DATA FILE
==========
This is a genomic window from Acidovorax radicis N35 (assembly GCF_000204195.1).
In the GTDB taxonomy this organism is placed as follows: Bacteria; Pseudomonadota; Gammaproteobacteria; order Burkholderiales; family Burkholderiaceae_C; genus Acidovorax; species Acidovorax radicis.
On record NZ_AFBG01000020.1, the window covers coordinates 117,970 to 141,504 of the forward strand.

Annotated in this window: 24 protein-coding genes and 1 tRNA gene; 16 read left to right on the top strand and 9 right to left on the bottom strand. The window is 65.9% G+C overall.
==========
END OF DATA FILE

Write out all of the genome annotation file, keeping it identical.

This is a genomic window from Acidovorax radicis N35 (assembly GCF_000204195.1).
In the GTDB taxonomy this organism is placed as follows: Bacteria; Pseudomonadota; Gammaproteobacteria; order Burkholderiales; family Burkholderiaceae_C; genus Acidovorax; species Acidovorax radicis.
On record NZ_AFBG01000020.1, the window covers coordinates 117,970 to 141,504 of the forward strand.

Annotated in this window: 24 protein-coding genes and 1 tRNA gene; 16 read left to right on the top strand and 9 right to left on the bottom strand. The window is 65.9% G+C overall.